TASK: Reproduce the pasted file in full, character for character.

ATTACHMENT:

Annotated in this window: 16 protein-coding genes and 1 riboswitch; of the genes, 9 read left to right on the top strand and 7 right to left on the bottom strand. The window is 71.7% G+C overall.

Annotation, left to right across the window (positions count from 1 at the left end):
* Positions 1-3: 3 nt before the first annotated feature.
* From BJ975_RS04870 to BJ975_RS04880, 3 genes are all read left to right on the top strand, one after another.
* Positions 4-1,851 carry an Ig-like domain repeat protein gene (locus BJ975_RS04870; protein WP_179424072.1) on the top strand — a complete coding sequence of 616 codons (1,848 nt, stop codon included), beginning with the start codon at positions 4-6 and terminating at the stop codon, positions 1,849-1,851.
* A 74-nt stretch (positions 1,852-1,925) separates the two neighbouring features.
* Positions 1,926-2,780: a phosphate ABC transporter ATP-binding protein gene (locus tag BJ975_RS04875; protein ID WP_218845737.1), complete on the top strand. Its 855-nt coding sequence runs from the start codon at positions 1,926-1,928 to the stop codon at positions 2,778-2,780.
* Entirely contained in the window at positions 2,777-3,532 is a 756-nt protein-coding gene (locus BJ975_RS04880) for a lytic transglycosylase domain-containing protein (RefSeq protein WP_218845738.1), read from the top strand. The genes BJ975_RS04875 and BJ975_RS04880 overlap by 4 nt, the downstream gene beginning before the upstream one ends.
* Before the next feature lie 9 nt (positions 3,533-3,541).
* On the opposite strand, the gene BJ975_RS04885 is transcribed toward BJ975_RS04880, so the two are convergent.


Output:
Annotated in this window: 16 protein-coding genes and 1 riboswitch; of the genes, 9 read left to right on the top strand and 7 right to left on the bottom strand. The window is 71.7% G+C overall.

Annotation, left to right across the window (positions count from 1 at the left end):
* Positions 1-3: 3 nt before the first annotated feature.
* From BJ975_RS04870 to BJ975_RS04880, 3 genes are all read left to right on the top strand, one after another.
* Positions 4-1,851 carry an Ig-like domain repeat protein gene (locus BJ975_RS04870; protein WP_179424072.1) on the top strand — a complete coding sequence of 616 codons (1,848 nt, stop codon included), beginning with the start codon at positions 4-6 and terminating at the stop codon, positions 1,849-1,851.
* A 74-nt stretch (positions 1,852-1,925) separates the two neighbouring features.
* Positions 1,926-2,780: a phosphate ABC transporter ATP-binding protein gene (locus tag BJ975_RS04875; protein ID WP_218845737.1), complete on the top strand. Its 855-nt coding sequence runs from the start codon at positions 1,926-1,928 to the stop codon at positions 2,778-2,780.
* Entirely contained in the window at positions 2,777-3,532 is a 756-nt protein-coding gene (locus BJ975_RS04880) for a lytic transglycosylase domain-containing protein (RefSeq protein WP_218845738.1), read from the top strand. The genes BJ975_RS04875 and BJ975_RS04880 overlap by 4 nt, the downstream gene beginning before the upstream one ends.
* Before the next feature lie 9 nt (positions 3,533-3,541).
* On the opposite strand, the gene BJ975_RS04885 is transcribed toward BJ975_RS04880, so the two are convergent.